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International Energy Agency (IEA) ; World Energy Outlook (WEO) 2009

10/06/09

The International Energy Agency (IEA) is an intergovernmental organization that acts as energy policy adviser to 28 member countries in their effort to ensure reliable, affordable and clean energy for their citizens.  At their  press conference at the Bangkok Climate Change Talks on Oct. 9, IEA representatives mainly talked about their forthcoming book: World Energy Outlook 2009, which will be published in Nov 10th. 2009.

In the press comference, the hosts presented some excerpts from the book. The book contains an analysis of climate change, and of the full impact of the financial crisis on the energy sector.  It also provides the “Reference Scenario: and “450 Scenario”, and analyzes international financial flows as well as the energy trends in Southeast Asian countries.

From the lecture, I learned that the financial and economic crisis have has a great influence on the energy sector. For instance, because of the

Financial Crisis, although many investments on clean energy have been canceled and postponed, but a great number of unsustainable investments were also been postponed.  Therefore, this will result in the global carbon emissions will actually declined 3% in 2009.

Therefore, the IEA Executive Director believes that this financial crisis is an opportunity for us to stabilize Green House Gas emissions at 450 ppm in line with the increase of 2 degrees Celsius in the global temperature. He thinks “this gives us a chance to make real progress towards a clean energy future” and “the success of the UNFCCC process is crucial in this regard.”

He also presented some charts from the World Energy Outlook 2009 to show the detailed analysis they did. For example, in the  450 p.p.m. scenario, they deemed that the use of fossil fuels would peak before 2020, and emissions in 2020 would need to be reduced by 3.8 gigatons(Gt) worldwide. 1.6 Gt of this reduction will occur in OECD countries (Organization for Economic Co-operation and Development).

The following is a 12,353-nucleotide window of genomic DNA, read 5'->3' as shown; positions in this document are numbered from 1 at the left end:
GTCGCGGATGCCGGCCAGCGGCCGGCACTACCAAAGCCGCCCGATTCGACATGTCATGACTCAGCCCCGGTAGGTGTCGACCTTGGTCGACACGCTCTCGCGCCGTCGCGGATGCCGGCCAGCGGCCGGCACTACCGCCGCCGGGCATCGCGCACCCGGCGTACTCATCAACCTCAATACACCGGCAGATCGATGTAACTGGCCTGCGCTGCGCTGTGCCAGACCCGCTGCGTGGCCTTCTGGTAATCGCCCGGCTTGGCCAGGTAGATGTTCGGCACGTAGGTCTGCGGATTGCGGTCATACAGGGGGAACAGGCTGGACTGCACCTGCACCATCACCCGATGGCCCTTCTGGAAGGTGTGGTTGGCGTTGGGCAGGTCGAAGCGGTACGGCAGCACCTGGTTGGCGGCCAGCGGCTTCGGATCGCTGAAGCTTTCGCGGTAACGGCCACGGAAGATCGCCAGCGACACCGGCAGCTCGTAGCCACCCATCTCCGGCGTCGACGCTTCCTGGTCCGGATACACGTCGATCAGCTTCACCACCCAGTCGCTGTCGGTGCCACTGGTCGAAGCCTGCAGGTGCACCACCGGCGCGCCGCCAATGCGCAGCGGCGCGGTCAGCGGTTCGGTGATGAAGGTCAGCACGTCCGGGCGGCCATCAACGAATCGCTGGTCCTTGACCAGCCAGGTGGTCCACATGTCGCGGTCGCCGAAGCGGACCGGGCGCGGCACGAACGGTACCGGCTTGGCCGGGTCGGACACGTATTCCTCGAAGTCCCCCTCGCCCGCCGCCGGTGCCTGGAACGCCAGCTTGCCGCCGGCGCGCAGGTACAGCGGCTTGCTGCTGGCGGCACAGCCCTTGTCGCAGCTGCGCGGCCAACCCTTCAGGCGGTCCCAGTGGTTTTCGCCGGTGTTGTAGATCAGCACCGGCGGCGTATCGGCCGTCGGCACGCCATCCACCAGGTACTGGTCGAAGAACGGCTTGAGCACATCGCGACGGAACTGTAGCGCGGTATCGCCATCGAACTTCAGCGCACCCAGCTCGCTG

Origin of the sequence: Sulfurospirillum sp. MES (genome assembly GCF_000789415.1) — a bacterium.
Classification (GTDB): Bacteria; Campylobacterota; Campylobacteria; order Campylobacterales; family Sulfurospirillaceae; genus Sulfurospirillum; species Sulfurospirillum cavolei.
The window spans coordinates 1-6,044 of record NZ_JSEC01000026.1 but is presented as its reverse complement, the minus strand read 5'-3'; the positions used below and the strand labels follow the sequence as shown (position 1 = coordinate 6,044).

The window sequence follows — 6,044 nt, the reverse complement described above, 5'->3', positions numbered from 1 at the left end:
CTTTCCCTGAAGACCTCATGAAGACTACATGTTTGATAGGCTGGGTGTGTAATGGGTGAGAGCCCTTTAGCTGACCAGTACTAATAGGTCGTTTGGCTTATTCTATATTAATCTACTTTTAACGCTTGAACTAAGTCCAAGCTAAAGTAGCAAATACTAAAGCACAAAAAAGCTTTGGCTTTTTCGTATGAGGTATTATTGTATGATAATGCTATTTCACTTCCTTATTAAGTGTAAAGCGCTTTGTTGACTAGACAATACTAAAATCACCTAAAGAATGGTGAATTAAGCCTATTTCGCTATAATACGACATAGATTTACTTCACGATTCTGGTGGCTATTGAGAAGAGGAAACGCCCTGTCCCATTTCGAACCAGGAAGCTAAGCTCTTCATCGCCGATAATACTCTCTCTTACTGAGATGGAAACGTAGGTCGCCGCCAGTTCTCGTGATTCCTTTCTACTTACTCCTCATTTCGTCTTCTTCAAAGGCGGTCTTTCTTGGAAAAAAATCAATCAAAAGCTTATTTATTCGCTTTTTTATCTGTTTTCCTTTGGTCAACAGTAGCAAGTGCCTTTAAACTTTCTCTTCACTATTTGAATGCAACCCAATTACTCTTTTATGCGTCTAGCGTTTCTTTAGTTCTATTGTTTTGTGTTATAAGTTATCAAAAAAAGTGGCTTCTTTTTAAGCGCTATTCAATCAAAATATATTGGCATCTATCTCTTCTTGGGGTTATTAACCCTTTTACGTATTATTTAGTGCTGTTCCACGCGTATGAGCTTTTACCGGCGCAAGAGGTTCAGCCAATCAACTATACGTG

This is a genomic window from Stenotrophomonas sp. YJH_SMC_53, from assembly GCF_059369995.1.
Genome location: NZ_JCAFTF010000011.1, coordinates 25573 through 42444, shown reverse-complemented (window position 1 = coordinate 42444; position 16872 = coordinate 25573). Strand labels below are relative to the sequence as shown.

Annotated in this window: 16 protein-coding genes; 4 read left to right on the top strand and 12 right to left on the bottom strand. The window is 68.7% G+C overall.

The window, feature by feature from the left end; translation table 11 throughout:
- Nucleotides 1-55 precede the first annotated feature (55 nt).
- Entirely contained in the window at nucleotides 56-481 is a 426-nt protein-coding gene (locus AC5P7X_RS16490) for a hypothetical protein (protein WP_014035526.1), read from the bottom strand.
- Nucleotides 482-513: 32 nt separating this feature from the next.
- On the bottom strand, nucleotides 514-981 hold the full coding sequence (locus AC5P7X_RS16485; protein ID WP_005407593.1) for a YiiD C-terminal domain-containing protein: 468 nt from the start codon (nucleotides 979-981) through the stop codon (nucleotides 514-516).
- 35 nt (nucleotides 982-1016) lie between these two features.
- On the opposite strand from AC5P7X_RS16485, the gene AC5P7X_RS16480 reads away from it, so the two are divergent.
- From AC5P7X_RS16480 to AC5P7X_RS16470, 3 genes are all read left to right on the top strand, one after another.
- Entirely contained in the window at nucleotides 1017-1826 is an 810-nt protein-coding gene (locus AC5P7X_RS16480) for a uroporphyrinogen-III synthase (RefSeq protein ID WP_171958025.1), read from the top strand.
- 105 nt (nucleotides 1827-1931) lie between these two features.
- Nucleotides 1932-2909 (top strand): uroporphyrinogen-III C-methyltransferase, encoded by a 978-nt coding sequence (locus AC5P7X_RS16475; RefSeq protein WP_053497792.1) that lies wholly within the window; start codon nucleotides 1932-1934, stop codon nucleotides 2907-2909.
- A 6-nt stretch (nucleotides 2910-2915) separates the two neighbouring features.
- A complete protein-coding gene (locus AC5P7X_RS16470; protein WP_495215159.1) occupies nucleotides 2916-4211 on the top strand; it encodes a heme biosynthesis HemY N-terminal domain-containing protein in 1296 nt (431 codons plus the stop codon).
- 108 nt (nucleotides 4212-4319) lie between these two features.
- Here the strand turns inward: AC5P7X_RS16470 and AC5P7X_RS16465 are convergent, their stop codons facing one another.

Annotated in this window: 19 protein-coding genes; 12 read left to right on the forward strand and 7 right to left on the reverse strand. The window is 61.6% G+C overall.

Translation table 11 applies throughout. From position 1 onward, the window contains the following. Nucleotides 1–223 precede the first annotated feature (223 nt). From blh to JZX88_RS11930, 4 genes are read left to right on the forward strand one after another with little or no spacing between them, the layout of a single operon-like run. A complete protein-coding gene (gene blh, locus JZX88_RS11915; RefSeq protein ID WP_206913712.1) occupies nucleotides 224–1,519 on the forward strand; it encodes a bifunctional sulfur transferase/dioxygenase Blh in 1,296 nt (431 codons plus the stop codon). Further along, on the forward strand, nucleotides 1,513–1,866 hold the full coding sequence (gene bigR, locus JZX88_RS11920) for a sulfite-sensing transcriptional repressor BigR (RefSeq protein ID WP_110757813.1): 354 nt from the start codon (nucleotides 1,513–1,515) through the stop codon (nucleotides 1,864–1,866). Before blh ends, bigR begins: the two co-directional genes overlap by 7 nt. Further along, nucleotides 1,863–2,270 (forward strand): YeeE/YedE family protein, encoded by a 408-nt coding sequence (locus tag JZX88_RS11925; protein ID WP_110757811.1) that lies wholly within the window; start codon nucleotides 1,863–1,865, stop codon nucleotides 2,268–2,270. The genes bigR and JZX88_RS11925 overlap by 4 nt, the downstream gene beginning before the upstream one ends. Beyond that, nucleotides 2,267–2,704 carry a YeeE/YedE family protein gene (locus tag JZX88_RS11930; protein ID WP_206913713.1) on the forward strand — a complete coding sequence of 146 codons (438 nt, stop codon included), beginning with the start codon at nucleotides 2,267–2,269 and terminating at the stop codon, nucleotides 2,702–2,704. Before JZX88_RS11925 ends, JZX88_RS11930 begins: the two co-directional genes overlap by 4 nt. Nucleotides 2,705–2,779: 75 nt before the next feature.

The IEA Executive Director talked about the benefits of the “450” scenario:(He showed the following slides:)

1. Avoiding the worst impacts of climate change.

2. Energy bills in industry, transport & buildings reduced by a total of $8.6 trillion between 2010 and 2030.

Only in transport we can save $6.2 trillion.

3. Energy-security benefits and reduced oil $ gas imports.

>For OECD countries, oil imports are 7 mb/d lower in 2030 than in 2008

>In China & India, oil imports by volume are around 15% lower than in the

Reference Scenario; China’s gas imports are 23% lower

4. Sharp reduction in air pollution relative to the Reference Scenario.

>In 2030, SO2emissions are 29% lower than in the Reference Scenario; NOx

emissions are 19% lower & emissions of particulate matter 9% lower

>$100 billion of pollution control savings in 2030 & substantial health benefits.

And at last, he mentioned that the deal in Copenhagen is crucial –every year of delay adds $500 billion to the energy sector’s mitigation costs between today & 2030.

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